Sunday, 22 February 2015

Sometimes It's So Far Away, Clayton Church and Cotton Ball Sky

Sometimes It's So Far Away :- Only 22 years stands between the two Victorian structures on Brighton seafront couldn't look further apart from each other. The West Pier was built in 1866 by Eugenius Birch. It was a very grand and ornate pier and as well as provinding entertanment for many decades it also featured in various TV programs (includng The Persuaders with Tony Curtis & Sir Roger Moore) and also a few films (most famously being a central character is Richard Attenborough's "Oh What A Lovely War"). It closed to the public in 1975 and has been left to rot ever since. Storm damage helped bang a few more nails in its coffin and finally a couple of highly suspicious fires provided the final curtain. She is a Grade 1 listed structure. It beggars belief that she was allowed to simply crumble in such an unglamorous way. The Bandstand (which this shot was taken from) was built in 1844 and is said to be one of the finest examples of a Victorian bandstand surviving in England. However in the 1970's she was (much like the West Pier) neglected and allowed to crumble. Her walkway / bridge was removed and the ground floor rooms underneath were public conveniences up until their closure (due to vandalism) in 2003. Then out of the blue several years later she was suddenly restored to her former glory and like an ornate iron Phoenix rose from the ashes and was redeopened in 2009. The rooms at beach level below are now the the Bandstand Café.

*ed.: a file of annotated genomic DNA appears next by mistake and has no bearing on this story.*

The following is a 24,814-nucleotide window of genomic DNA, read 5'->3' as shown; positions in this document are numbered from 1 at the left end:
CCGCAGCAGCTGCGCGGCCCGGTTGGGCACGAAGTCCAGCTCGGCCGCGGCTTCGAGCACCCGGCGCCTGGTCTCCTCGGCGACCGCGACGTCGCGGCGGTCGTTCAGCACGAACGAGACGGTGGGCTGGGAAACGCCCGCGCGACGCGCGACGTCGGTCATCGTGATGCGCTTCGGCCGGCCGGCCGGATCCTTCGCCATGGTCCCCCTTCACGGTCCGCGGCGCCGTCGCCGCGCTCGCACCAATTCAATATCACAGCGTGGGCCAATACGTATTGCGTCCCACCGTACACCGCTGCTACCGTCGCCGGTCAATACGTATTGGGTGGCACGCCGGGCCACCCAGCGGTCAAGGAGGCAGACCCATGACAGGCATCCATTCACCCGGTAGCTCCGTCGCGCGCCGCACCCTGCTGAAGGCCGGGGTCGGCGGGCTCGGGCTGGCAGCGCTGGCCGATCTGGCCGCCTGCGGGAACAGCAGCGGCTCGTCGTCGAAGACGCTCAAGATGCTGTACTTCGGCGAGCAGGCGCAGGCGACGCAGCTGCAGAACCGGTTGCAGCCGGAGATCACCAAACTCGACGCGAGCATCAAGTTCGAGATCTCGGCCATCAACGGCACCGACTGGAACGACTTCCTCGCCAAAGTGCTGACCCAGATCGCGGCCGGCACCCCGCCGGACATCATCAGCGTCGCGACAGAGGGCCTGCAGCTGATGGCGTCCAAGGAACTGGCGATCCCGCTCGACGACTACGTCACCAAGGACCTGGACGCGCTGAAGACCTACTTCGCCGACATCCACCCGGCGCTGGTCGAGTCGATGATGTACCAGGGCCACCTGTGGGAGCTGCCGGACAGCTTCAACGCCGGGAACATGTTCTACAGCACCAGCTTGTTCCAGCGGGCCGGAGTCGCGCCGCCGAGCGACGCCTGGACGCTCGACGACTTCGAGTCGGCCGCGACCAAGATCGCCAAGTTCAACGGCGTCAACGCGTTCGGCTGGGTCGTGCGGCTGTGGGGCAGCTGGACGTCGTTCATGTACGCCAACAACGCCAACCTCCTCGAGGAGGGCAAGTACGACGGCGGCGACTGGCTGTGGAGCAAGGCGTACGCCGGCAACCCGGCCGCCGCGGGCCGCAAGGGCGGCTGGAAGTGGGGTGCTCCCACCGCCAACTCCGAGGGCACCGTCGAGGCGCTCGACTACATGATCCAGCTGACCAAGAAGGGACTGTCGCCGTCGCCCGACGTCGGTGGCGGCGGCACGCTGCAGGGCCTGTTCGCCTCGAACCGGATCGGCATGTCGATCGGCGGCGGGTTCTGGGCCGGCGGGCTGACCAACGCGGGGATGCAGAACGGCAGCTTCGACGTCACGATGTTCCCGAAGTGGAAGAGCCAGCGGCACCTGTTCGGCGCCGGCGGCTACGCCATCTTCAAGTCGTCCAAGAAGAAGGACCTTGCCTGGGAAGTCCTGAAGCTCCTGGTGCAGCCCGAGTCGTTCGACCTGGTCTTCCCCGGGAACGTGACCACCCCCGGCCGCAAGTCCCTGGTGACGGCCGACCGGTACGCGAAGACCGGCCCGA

Clayton Church :- This little church in the village of Clayton in Sussex looks ancient ... and that's because it is. St John the Baptist's Church was founded in the 11th Century and unlike many other old churches this church has had little alteration and is still structurally an 11th-century church. Unsurprisingly it's been listed as a Grade I building because of its architectural and historical importance. Once you step inside the church you are hit by an array of wall murals that date from the mid-12th century (1150–1200). The colours are still clearly visible and are unique in England.

Cotton Ball Sky :- I love this. Not a man made structure anywhere to be seen. Just rolling fields and fluffy clouds for as far as the eye can see. Sussex is an incredible county as many of its coastal towns and resorts are surrounded by the protected south downs and countryside. This shot was taken as I was driving out to Eastbourne one afternoon back in May 2012. It was taken from a layby on the East Dean road (A259) between the village of East Dean and the sprawling seaside town of Eastbourne. Back in the 80's I would travel this route on a daily basis as I drove back and forth to and from Eastbourne College of Arts and Technology in St Anne's Road where I was an art student.

All Photography Copyright © Justin Hill